Very heartening that we had several useful responses to Rita’s challenge. Refreshing your memory, she asked how you could split the overlap on a draft without tracing one side onto the next. First out of the chute was Heidi who said:
You cut into the overlapping that it looks like a shark bite . But the teeth are not sharp they are flat at the top (that is the side seam) . So you get the whole seam contour and can interpolate at each side what is missing.
Anir concurs -as does Brina who provided a link to a series of sketches illustrating the concept. At right is one of her sketches. The solution which Rita provided is also available. If you’re not certain what you’re looking at, perhaps this image that I modified from Brina’s will be helpful.
Susan provided an alternative idea -which although it violates the rule of tracing- could be solution for you depending on your working preferences. Susan said:
Tape a piece of pattern paper over the overlap. Cut one side seam in the new layer only. Flip it back out of the way and cut the other side seam in the original paper.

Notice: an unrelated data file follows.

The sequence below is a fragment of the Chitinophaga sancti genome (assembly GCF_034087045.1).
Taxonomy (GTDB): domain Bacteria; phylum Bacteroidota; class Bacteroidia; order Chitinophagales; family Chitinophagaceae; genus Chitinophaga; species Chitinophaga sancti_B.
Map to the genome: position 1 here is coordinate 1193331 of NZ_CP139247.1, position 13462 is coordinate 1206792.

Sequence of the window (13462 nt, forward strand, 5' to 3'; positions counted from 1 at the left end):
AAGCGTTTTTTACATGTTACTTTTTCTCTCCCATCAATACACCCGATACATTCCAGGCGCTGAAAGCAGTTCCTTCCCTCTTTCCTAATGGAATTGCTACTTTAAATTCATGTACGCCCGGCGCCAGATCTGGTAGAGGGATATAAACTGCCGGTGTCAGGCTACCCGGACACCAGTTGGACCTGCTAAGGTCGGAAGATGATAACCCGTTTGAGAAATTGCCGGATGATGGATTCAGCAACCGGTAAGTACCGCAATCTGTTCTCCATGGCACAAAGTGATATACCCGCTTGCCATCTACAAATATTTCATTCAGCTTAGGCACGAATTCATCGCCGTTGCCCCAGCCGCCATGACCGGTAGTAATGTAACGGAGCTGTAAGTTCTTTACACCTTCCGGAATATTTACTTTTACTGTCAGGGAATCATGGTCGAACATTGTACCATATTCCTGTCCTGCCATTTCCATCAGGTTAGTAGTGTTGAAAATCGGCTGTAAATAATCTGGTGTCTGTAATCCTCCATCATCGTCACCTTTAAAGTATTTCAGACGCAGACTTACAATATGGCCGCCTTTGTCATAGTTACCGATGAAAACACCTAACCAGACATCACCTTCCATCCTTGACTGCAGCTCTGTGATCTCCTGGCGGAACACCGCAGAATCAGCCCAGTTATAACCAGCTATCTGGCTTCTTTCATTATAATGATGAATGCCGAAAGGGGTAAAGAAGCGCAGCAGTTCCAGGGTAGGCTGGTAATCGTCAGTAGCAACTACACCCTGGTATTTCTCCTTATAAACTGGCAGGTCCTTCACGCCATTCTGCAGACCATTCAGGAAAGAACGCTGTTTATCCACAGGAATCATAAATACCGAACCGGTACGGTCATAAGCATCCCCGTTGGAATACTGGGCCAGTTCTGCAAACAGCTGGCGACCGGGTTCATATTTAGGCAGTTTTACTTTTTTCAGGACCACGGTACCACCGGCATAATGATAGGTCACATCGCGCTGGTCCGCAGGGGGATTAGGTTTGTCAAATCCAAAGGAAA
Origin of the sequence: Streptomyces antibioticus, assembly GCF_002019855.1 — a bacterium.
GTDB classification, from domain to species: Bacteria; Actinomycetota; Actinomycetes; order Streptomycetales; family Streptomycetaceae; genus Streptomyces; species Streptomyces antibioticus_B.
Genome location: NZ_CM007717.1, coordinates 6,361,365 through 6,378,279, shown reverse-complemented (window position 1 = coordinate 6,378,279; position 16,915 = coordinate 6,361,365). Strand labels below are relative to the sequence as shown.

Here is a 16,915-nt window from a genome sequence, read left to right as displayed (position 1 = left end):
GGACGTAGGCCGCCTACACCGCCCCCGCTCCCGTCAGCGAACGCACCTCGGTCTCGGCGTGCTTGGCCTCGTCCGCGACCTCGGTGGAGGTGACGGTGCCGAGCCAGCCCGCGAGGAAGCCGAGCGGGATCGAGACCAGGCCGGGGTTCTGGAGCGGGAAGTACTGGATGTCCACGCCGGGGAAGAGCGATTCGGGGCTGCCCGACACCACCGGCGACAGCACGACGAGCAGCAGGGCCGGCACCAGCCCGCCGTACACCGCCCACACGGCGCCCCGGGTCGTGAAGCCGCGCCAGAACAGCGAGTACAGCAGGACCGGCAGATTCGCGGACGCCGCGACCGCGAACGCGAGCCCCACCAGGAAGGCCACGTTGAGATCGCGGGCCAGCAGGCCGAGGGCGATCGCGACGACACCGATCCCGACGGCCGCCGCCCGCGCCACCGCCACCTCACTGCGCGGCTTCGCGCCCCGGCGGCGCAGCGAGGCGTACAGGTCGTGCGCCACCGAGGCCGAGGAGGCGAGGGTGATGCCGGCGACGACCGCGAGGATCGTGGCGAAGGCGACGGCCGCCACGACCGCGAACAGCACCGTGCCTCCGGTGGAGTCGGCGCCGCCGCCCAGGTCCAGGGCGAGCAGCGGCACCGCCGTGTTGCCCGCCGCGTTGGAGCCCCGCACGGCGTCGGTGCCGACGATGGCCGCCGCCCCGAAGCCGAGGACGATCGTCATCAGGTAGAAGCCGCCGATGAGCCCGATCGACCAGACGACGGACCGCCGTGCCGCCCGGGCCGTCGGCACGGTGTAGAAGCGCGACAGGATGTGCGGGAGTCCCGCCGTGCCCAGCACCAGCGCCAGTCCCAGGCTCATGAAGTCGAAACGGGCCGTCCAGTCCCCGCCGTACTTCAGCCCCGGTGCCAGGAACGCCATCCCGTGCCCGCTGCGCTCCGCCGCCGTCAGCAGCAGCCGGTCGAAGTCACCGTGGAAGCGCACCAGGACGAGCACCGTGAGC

Paul and Mario suggested starting a draft with enough gap between the two to avoid the problem entirely.
I don’t do much side to side drafting like this (or haven’t since I got out of school) but when I have, I’ve used two separate sheets of paper. I don’t like working with a large draft mostly because I’m a weenie. With a large draft, the rulers and your hands skim the pencil lines, the graphite musses and dirties the draft. Then your rulers are dirty and muss up anything else you’re doing unless you go and wash them (like I do all too often). Like I said, weenie. I ink in all lines I’m keeping and erase all the pencil because I like pretty patterns. The only notation I keep in pencil are grade rules in the corners. I also erase along all cut lines.
OT: I didn’t always make pretty patterns, I never really thought of it but I had one supervisor early on who was a bear about it. Or not a bear exactly but she did one thing that ensured I’d follow suit. She recut and re-lined every piece I made. She only had to do it once, that was enough for me to get the hint. Pattern makers typically can’t bear waste. It was embarrassing to me that she remade my pattern so of course, I made sure she wouldn’t ever have to do it again and now it’s a habit.